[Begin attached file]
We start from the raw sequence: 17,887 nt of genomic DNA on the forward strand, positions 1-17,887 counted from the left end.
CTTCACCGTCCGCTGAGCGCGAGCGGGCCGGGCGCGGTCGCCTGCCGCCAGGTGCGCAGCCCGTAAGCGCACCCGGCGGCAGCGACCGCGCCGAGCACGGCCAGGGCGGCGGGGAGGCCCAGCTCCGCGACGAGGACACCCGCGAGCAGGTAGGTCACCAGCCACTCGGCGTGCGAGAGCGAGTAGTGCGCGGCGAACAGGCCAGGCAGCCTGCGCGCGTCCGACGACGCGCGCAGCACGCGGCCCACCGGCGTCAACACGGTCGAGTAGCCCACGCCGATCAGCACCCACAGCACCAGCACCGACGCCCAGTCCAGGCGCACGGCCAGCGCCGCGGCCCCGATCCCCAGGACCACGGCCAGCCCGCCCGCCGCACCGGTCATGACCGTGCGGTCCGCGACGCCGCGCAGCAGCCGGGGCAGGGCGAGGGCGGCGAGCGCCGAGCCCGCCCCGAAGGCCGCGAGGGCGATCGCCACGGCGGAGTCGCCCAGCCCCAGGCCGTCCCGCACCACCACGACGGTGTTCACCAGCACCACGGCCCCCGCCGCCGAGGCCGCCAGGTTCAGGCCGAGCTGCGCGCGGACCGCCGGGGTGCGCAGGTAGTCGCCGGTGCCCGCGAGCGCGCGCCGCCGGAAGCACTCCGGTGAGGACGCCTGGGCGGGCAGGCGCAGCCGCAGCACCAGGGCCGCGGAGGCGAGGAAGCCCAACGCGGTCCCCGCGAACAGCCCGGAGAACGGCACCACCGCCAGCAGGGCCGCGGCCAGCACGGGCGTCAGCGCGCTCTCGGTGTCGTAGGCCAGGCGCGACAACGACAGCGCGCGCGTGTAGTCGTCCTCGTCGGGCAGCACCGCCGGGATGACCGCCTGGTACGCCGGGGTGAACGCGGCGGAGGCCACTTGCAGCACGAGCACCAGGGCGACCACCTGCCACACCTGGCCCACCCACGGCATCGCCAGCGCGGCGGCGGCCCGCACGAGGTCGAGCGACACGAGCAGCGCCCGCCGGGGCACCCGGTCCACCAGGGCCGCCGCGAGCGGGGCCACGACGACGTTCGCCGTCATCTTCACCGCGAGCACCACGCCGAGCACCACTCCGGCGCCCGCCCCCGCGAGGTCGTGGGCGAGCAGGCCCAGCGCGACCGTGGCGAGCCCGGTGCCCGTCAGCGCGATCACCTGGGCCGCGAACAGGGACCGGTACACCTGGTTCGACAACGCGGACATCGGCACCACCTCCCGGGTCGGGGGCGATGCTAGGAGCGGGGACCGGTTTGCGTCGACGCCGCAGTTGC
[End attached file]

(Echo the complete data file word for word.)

We start from the raw sequence: 17,887 nt of genomic DNA on the forward strand, positions 1-17,887 counted from the left end.
CTTCACCGTCCGCTGAGCGCGAGCGGGCCGGGCGCGGTCGCCTGCCGCCAGGTGCGCAGCCCGTAAGCGCACCCGGCGGCAGCGACCGCGCCGAGCACGGCCAGGGCGGCGGGGAGGCCCAGCTCCGCGACGAGGACACCCGCGAGCAGGTAGGTCACCAGCCACTCGGCGTGCGAGAGCGAGTAGTGCGCGGCGAACAGGCCAGGCAGCCTGCGCGCGTCCGACGACGCGCGCAGCACGCGGCCCACCGGCGTCAACACGGTCGAGTAGCCCACGCCGATCAGCACCCACAGCACCAGCACCGACGCCCAGTCCAGGCGCACGGCCAGCGCCGCGGCCCCGATCCCCAGGACCACGGCCAGCCCGCCCGCCGCACCGGTCATGACCGTGCGGTCCGCGACGCCGCGCAGCAGCCGGGGCAGGGCGAGGGCGGCGAGCGCCGAGCCCGCCCCGAAGGCCGCGAGGGCGATCGCCACGGCGGAGTCGCCCAGCCCCAGGCCGTCCCGCACCACCACGACGGTGTTCACCAGCACCACGGCCCCCGCCGCCGAGGCCGCCAGGTTCAGGCCGAGCTGCGCGCGGACCGCCGGGGTGCGCAGGTAGTCGCCGGTGCCCGCGAGCGCGCGCCGCCGGAAGCACTCCGGTGAGGACGCCTGGGCGGGCAGGCGCAGCCGCAGCACCAGGGCCGCGGAGGCGAGGAAGCCCAACGCGGTCCCCGCGAACAGCCCGGAGAACGGCACCACCGCCAGCAGGGCCGCGGCCAGCACGGGCGTCAGCGCGCTCTCGGTGTCGTAGGCCAGGCGCGACAACGACAGCGCGCGCGTGTAGTCGTCCTCGTCGGGCAGCACCGCCGGGATGACCGCCTGGTACGCCGGGGTGAACGCGGCGGAGGCCACTTGCAGCACGAGCACCAGGGCGACCACCTGCCACACCTGGCCCACCCACGGCATCGCCAGCGCGGCGGCGGCCCGCACGAGGTCGAGCGACACGAGCAGCGCCCGCCGGGGCACCCGGTCCACCAGGGCCGCCGCGAGCGGGGCCACGACGACGTTCGCCGTCATCTTCACCGCGAGCACCACGCCGAGCACCACTCCGGCGCCCGCCCCCGCGAGGTCGTGGGCGAGCAGGCCCAGCGCGACCGTGGCGAGCCCGGTGCCCGTCAGCGCGATCACCTGGGCCGCGAACAGGGACCGGTACACCTGGTTCGACAACGCGGACATCGGCACCACCTCCCGGGTCGGGGGCGATGCTAGGAGCGGGGACCGGTTTGCGTCGACGCCGCAGTTGC